Approved for public release, distribution is unlimited / In order to address the requirements of the rapidly growing Internet, network processors have emerged as the solution to the customization and performance needs of networking systems. An important component in a network is the router, which receives incoming packets and directs them to specific routes elsewhere in the system. Network processors and the associated software control the routers and switches and allow software designers to deploy new systems such as multicasting forwarder and firewalls quickly.This thesis introduces network processors and their features, focusing on the Intel IXP1200 network processor. A multicast design for the IXP1200 using microACE is proposed. This thesis presents an approach to building a multicasting forwarder using the IXP1200 network processor layer-3 forwarder microACE that carries out unicast routing. The design is based on the Intel Internet exchange architecture and its active computing element (ACE). The layer-3 unicast forwarder microACE is used as a basic starting point for the design. Some software modules, called micoblocks, are modified to create a multicast forwarder that is flexible and efficient. / Lieutenant Junior Grade, Turkish Navy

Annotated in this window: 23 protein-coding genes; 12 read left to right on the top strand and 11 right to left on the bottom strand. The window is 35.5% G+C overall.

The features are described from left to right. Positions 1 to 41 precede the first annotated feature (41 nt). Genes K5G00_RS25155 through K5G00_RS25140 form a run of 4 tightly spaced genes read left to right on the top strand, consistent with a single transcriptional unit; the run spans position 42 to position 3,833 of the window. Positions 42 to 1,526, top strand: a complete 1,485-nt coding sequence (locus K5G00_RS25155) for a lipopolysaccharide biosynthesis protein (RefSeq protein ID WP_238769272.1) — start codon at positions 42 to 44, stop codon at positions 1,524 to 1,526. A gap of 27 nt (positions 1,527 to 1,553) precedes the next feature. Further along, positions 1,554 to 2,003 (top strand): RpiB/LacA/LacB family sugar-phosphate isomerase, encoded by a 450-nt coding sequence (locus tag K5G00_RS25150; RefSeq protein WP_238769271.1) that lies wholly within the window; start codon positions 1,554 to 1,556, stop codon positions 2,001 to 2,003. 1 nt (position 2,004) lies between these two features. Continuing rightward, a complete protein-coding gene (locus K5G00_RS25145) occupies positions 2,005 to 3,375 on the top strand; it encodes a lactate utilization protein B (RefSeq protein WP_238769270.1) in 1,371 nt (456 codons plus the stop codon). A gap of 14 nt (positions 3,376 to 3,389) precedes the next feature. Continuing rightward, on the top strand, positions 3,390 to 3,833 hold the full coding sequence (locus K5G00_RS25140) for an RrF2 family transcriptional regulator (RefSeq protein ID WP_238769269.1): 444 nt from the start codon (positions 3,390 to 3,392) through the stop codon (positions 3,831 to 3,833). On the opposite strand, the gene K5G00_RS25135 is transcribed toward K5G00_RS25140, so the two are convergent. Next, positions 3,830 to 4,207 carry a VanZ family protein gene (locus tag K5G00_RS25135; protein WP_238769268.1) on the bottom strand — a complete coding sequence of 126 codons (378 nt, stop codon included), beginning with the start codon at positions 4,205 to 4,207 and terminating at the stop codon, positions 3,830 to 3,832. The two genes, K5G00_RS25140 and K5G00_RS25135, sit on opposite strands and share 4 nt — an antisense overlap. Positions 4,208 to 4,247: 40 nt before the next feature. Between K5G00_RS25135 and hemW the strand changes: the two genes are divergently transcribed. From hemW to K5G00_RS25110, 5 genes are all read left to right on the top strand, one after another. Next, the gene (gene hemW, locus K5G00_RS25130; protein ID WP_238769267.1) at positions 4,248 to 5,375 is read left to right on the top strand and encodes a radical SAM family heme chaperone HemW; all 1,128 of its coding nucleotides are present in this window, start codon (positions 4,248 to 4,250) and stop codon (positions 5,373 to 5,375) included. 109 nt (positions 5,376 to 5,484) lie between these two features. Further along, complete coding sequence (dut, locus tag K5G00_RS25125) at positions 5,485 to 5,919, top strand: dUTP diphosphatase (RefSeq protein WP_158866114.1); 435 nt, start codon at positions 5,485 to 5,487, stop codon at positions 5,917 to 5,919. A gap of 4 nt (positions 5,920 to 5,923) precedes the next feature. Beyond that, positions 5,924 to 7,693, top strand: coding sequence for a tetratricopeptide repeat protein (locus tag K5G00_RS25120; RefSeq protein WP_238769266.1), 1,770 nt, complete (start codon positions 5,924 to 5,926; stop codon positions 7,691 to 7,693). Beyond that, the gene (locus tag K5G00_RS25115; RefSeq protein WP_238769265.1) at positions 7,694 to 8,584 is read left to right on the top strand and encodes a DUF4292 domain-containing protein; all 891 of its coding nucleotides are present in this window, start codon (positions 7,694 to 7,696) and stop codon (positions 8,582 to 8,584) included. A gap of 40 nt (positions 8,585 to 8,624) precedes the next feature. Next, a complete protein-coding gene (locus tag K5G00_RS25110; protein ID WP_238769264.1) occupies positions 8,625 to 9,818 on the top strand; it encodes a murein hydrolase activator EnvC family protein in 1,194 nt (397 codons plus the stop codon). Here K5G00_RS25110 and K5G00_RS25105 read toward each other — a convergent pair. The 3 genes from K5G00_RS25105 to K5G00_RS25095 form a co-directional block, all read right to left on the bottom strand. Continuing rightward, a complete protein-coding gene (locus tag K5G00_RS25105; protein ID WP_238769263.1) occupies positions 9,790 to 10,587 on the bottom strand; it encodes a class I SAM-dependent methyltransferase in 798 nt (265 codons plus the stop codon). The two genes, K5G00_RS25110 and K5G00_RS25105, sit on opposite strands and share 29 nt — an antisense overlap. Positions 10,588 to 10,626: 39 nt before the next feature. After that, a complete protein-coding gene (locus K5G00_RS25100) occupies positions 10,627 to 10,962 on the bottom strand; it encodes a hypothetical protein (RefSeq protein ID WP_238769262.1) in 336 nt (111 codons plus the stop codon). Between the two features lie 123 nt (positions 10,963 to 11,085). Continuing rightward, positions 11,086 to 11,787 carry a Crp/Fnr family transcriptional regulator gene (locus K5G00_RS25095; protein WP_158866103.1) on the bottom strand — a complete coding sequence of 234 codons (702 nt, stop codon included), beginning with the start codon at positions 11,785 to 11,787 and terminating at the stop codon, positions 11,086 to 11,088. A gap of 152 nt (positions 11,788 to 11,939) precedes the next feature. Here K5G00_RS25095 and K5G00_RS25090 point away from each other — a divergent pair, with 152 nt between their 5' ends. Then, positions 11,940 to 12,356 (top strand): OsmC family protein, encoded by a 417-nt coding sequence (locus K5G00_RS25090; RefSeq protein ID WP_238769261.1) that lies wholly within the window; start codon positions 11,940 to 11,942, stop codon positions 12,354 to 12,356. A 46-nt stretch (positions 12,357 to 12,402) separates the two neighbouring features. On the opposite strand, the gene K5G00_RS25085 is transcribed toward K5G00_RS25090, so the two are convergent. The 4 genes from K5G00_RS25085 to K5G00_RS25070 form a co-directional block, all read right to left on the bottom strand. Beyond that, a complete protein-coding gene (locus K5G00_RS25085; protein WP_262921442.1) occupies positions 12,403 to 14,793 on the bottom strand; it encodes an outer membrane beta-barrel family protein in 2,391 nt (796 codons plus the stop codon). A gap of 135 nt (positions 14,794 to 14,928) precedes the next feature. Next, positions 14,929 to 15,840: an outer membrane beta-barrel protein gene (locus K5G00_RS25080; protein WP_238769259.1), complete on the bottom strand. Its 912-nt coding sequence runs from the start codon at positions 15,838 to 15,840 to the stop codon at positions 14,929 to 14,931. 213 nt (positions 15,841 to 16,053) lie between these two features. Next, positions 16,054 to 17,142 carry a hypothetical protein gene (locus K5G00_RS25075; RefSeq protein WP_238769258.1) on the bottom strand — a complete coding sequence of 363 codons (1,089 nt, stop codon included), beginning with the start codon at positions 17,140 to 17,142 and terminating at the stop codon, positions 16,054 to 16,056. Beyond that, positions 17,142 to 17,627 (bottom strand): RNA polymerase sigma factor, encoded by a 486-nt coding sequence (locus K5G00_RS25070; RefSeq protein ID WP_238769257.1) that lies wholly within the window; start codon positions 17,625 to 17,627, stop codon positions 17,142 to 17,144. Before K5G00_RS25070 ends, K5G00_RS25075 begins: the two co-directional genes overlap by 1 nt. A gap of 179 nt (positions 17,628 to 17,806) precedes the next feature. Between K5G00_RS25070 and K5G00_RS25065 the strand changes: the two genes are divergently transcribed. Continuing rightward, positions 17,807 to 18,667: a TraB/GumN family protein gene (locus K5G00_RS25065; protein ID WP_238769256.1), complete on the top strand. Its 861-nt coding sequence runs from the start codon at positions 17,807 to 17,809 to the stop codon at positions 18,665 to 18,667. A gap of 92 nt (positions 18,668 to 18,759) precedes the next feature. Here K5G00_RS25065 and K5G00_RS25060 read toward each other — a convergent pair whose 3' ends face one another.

Iqbal, Muhammad Faisal
06 September 2013